This got me thinking about user interface design for global audiences – the problem here is that the device was communicating both visually and aurally in a language which I don’t understand. Had it included some simple symbols alongside the text it would have been much clearer.
Humans have been using symbols to communicate for over 17,000 years because they are the one language everyone can understand. Symbols can transcend cultural and language barriers and deliver concise information effortlessly and instantaneously. They allow people to communicate quickly, effectively, and intuitively.
– The Noun Project
It seems to me that each situation requires a balance where mission-critical information is conveyed in both symbols and text with less important functions left for text only – a bit like this scary toilet control panel I found in a hotel in Shanghai a few years ago!
The end of last year was rather busy and chaotic so I’m a bit behind on posting but I thought I’d share a few photos from DETOUR 2012: Design Renegade which was held in the Former Wan Chai Police Station (灣仔警署署) late November – continuing last years theme of opening up decommissioned buildings to the public for the duration of the festival.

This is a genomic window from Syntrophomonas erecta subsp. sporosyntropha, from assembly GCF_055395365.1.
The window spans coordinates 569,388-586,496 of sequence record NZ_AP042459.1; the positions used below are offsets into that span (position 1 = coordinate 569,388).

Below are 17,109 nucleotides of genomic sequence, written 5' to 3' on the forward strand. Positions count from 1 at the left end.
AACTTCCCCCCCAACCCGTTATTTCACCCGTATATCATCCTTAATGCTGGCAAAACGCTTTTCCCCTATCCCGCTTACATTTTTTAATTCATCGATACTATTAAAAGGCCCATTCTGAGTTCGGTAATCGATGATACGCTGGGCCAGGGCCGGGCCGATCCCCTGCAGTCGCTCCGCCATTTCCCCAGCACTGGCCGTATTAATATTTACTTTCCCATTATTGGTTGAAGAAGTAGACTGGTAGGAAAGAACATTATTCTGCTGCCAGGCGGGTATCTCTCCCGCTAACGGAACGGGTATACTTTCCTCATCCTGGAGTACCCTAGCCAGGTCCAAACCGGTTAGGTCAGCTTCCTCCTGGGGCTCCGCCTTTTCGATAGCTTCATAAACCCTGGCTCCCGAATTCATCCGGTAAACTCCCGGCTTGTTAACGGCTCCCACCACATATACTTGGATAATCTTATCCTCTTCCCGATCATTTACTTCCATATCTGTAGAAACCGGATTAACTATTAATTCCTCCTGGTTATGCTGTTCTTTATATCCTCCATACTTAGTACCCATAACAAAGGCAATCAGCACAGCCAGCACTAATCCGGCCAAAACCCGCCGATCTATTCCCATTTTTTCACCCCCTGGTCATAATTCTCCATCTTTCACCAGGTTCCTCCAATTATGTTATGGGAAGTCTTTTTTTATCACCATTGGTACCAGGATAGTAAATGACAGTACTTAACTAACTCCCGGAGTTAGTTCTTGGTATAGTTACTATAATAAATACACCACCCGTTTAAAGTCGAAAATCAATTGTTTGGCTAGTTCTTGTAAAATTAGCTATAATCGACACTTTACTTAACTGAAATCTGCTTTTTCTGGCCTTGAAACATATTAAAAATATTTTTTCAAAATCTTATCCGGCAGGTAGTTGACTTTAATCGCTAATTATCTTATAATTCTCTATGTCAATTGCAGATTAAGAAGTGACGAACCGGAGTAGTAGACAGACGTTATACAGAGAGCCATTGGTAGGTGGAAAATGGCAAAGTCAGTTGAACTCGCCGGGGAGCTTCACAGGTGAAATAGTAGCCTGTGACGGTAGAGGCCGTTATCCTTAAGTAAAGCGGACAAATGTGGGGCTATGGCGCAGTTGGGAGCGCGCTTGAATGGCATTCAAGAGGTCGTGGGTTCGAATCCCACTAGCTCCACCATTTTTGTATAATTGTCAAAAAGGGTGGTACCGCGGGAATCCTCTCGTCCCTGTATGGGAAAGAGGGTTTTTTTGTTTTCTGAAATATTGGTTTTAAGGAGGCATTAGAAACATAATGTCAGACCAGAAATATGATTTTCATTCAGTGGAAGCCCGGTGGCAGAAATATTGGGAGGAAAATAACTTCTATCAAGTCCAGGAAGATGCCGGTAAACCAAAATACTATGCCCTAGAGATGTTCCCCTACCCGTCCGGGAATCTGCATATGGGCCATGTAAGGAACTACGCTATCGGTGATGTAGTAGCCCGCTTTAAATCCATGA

The No. 2 Police Station (二號差館), as it was known, was built in 1932 and originally faced directly onto Victoria Harbour before land reclamation left it inland. The station closed in 2011 and is awaiting redevelopment.
Inside the building retains many of the signs of its former purpose – including the prisoner cells which look as unwelcoming as you might expect.
Ignoring the unfathomable ‘art’ installation, it’s not hard to imagine the prisoners locked up in here, with nothing but four concrete walls to stare at and toilet facilities which consisted of a hole in the floor.
A bilingual sign reminds prisoners of their rights to drinking water.
For those who couldn’t understand Cantonese or English there was a helpful chart that foreign prisoners could use to point out their language so that an interpreter could be called.
One cell had former police officers accoutrements painted in bright red.
2012 was Hong Kong Design Year.
This block chart represented the recorded soundscapes of the local Wan Chai neighbourhood which is home to some of the cities richest and poorest people.
A cool wooden contour map.
When asked the question of how Hong Kong’s urban development could be improved it’s nice to see someone had a sense of humour!
Random hanging plants.
District Crime Investigation Team 4 and their good luck deities.
My favourite installation was a room with horn, which when blown into activated a fan to raise the Chinese national flag!
Some of the signs in the station had stickers on them which I think was an indicator that they should be preserved.
“We Serve with Pride and Care”.
“Where was the last place you freaked out?” – probably trying to walk home through the ever-crowded streets of Mong Kok!
A watchtower outside the police station compound. Were they expecting invaders?
Outside there were a few weird and wonderful sculptures.
A sign next to this read “100% pure unfiltered Hong Kong Tap Water – Drink at own risk”. As with last year the building and the surrounding neighbourhood was somewhat more interesting than the exhibition but perhaps that was part of the idea.